Reviews of trade paperbacks of comic books (mostly Marvel), along with a few other semi-relevant comments / reviews.

13 July 2012

Batman: King Tut's Tomb

Collects: Brave and the Bold #164 and 171, Batman #353, and Batman Confidential #26-8 (1980, 1981, 1982, 2009)

Released: February 2010 (DC)

Format: 128 pages / color / $14.99 / ISBN: 9781401225773

What is this?: King Tut — last seen on Batman ’66 — is unleashed upon Gotham, and three ‘80s issues drawn by Jose Luis Garcia-Lopez are also included.

The culprits: Writers Nunzio DeFelippis, Christina Weir, Gerry Conway, and J.M. DeMatteis and artist Jose Luis Garcia-Lopez

The copy of Batman: King Tut’s Tomb that I have is an odd duck, and I’m not sure how it ended up in my hands.

What I have — and cannot find a record of anywhere online — is a hardback version of King Tut’s Tomb. Not only can I not find a record of the hardback, but I can’t find a reason for it to exist. King Tut’s Tomb reprints a three-issue storyline from Batman Confidential, a second-tier Bat-title from before the New 52 reboot that I was only vaguely aware existed. (In some places on the Web, King Tut’s Tomb is listed as Batman Confidential, v. 6.) Three issues is not enough to fill a hardback (or even a trade paperback), of course, so the book also contains two issues of Brave and the Bold and one issue of Batman from thirty years ago. One has a tenuous plot connection to the main Batman Confidential story; the other two have none. The real connection is that all six issues were penciled by Jose Luis Garcia-Lozpez.

Batman: King Tut’s Tomb coverIs Garcia-Lopez’s reputation strong enough to base an entire book off of? If so, I would expect his name in the title. On the other hand, this is part of the reprint series for Batman Confidential … but the words Batman Confidential show up only in tiny print in the indicia. The relatively obscure stories filling out the book make me think DC’s reprint editors were casting about desperately for something to bring up the page count, but if that’s the case, why reprint a secondary title in hardback when half the book is almost random? I mean — not that I’m complaining — Birds of Preycan’t get a hardcover, and that’s a title with an identity and a fan base.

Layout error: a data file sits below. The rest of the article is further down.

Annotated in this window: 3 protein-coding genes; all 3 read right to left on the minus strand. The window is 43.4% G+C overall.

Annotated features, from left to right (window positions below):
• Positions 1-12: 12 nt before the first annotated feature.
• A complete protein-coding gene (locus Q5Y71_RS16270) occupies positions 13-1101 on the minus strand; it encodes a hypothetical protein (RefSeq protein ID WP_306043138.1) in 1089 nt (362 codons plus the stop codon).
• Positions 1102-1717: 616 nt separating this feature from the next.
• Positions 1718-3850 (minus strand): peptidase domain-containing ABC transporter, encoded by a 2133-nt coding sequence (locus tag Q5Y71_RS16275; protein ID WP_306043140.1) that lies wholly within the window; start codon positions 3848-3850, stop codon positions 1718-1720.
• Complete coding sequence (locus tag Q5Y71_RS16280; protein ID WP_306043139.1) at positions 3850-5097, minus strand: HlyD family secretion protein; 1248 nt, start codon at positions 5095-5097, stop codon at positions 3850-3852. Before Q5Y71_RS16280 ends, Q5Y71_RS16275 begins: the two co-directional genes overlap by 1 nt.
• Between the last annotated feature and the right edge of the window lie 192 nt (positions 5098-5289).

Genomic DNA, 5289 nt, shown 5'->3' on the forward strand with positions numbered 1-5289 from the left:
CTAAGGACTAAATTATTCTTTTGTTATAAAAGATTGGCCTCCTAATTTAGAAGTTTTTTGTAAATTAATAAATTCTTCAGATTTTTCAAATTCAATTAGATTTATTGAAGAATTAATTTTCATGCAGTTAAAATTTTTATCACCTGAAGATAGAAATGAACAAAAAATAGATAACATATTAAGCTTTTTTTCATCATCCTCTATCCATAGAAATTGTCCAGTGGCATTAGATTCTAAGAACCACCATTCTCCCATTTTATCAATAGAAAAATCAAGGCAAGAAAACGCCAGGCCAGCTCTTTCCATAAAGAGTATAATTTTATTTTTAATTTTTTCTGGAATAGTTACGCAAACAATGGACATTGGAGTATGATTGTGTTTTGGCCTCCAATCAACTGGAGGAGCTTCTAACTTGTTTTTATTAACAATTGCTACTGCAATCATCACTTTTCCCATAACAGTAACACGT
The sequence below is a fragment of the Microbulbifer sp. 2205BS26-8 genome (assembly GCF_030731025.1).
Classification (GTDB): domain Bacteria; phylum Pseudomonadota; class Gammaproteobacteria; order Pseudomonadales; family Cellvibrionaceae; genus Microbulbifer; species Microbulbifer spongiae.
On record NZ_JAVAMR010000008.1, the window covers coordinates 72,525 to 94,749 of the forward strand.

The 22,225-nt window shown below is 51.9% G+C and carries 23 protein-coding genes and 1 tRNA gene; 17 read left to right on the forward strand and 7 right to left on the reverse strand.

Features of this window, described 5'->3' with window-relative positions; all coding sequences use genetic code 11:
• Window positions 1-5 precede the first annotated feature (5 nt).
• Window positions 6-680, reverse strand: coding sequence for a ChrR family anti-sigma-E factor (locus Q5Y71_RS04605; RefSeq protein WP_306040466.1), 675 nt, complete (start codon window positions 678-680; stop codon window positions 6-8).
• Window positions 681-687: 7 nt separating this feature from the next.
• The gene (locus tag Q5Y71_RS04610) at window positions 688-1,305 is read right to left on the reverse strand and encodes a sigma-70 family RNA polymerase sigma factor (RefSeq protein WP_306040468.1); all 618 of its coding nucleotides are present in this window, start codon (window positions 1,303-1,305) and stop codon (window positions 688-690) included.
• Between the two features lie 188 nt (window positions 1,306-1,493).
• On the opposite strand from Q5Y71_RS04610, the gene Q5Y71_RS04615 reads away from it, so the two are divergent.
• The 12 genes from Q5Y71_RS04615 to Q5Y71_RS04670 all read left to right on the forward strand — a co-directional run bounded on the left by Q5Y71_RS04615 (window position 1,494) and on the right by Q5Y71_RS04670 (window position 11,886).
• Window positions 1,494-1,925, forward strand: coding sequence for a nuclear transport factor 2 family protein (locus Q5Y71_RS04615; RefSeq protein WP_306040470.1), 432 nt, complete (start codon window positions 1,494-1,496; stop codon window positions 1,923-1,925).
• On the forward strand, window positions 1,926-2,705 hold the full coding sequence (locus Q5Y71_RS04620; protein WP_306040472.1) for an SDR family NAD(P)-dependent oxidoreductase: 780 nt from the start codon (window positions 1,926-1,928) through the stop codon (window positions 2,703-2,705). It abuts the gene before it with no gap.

Oh, well. It’s only slightly less strange if it’s a trade. A corporate decision, most likely, in both senses of the word.

What Birds of Prey did not have, however, was an artist as good as Garcia-Lopez. Thirty years is a long time in the life of an artist, and Garcia-Lopez’s style has definitely shifted. In the ‘80s stories, Garcia-Lopez’s art is very much in the style of Jim Aparo, whom he was filling in for on Brave and the Bold: a lithe but powerful Batman in a world of clear, solid lines. Even in Gotham and outer space, Batman’s world is bright and appealing. Though I have no nostalgia for that era, Garcia-Lopez’s art is comfortingly familiar.

In the Batman Confidential stories, Garcia-Lopez’s pencils are updated, modern — more Jim Lee than Jim Aparo. Batman is muscular and not as flexible, the backgrounds are busier, the cheesecake more plentiful. The panels are larger, with the occasional splash page. There is little to distinguish Garcia-Lopez’s modern style from a dozen others, except that his storytelling is superior. Present or past, there is little doubt what is supposed to be happening in the story. The older layouts, with more panels, are clear, but Garcia-Lopez knows how to tell a story even with the emphasis on flash. It explains why he has been getting work for 30 years.